The Guest Blog

Guest blog post by Mark Demesmaeker, MEP, European Conservatives and Reformists.

A wave of politically motivated persecution has swept the territory of Eastern Ukraine and Crimea. Yet it barely makes it on to our television screens. The methods being deployed by Russian special services are inhuman, using “state terrorism” against civilians. We owe it to Ukrainians to keep their stories in the media, and to show younger Ukrainians who yearn for change that we are standing with them.

In the European Parliament, we sought to tell the stories of victims of Russian war crimes in Eastern Ukraine. One of the victims who came to a hearing we organised in the European Parliament was Irina Dovgan. She told us her story: “Russian soldiers arrived in my house, and took all my things… They took me away to interrogate me…They were drunk and cruel… They wanted me to give them names of the people who helped me… They took me to a room… I lost orientation… They were shooting next to my ear… They humiliated me, and called me a fascist… I begged them to kill me… I told them names. It was terrible. I realized I had let them down… They bound me to a pole with a sign on me which said “I kill children”… People beat me, and spat on me. Everyone laughed. A freelance photographer took a picture of me by the pole, and it ended up in the New York Times. It saved my life”.

In the ECR Group in the European Parliament we continue to say, ‘don’t forget about Ukraine.’ The conference on Russian hostages co-hosted with my Polish MEP colleague Anna Fotyga and the Open Dialog Foundation and Center for Civil Liberties was just one way of ensuring this. However, we should not just highlight the crimes being committed by Russia, but also ask how we can help the people of Ukraine? The younger generations are a good place to start. They have a new hope for Ukraine.

The Danish TV program, Horisont, visited a small Ukrainian village, Podilske, for some insight into the everyday lives of Ukrainians. Artjom Kukharenko, a 22-year old man, has become mayor in the village. He wants change. He wants democracy. He has hope.

Artjom is about to put up street lighting in the village, so he walks around town to ask the locals for advice on where to put the lamps. Artjom believes in keeping his electors involved and engaged with public meetings, and even votes. He enjoys strong support in the village because they see him as a visionary who genuinely wants to improve their conditions.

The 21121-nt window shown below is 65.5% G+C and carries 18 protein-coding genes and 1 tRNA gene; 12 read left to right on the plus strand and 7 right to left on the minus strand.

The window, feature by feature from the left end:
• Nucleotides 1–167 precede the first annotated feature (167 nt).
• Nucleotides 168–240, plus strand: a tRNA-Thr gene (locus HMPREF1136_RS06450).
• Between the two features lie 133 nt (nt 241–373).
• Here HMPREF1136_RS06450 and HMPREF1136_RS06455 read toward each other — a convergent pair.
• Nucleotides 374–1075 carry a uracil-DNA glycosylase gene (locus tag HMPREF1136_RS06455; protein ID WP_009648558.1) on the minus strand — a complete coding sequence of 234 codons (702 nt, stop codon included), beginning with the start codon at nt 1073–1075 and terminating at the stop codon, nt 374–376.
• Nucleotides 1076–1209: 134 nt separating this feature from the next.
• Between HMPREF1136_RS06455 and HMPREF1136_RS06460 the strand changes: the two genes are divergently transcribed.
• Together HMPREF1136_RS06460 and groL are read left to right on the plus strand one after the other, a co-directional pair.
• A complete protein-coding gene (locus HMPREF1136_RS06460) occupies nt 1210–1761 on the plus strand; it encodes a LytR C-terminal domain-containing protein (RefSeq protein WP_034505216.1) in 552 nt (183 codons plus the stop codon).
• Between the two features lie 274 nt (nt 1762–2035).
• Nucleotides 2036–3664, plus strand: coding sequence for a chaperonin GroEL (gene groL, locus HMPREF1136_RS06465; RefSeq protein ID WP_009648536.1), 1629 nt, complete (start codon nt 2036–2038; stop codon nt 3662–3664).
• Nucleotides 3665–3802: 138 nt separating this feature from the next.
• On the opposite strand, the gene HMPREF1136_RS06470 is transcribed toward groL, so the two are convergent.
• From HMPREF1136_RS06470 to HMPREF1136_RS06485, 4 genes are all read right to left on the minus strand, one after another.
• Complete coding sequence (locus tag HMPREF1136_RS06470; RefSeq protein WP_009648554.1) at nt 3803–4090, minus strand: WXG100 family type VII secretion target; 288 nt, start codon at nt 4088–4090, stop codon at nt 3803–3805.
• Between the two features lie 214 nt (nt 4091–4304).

Other Ukrainians might not be fighting for change in the same way as Artjom, but they are defending their country. The same group of Danish journalists visited them on the frontier. Platoon leader, Dmitrij Gozenko, said: “The war is good business for everyone, except us…we want to close the border to the rebellions and stop dealing with them.”

Among too many young people there is a feeling that the Maidan protests did not bring about many results. The unpopular Prime Minister, Arsenij Jatsenjuk, was forced to resign and government ministers are not leading from the front on reform. Demonstrations take place every day in Ukraine against the justice system, which is currently the biggest challenge to democracy. Corruption still exists at all levels! The anti-corruption bureau in Ukraine recently caught a judge and charged him for bribery and violence against officials.

Despite fighting for his country, Gozenko has little faith in its leaders: “The law does not mean anything. Corruption is the worse part. Officials are not use to being punished”.

Unfortunately, Gozenko will not get to see change in Ukraine. He was hit by a grenade a few days after the film crew left. His only wish was that his two sons would never become caught up in the conflict.

The only way to achieve that is to support people like Artjom Kukharenko and the other visionary young leaders of Ukraine who are rising out of the ruins of conflict and dreaming of a democratic and better future for their country.

Whether it’s young leaders, people being brutalized, or people taking up arms to defend their frontier, Europe must not ignore the story of these brave Ukrainians. If we give up on them, there’s a chance they will give up on us, and their dreams of a better future in the West.

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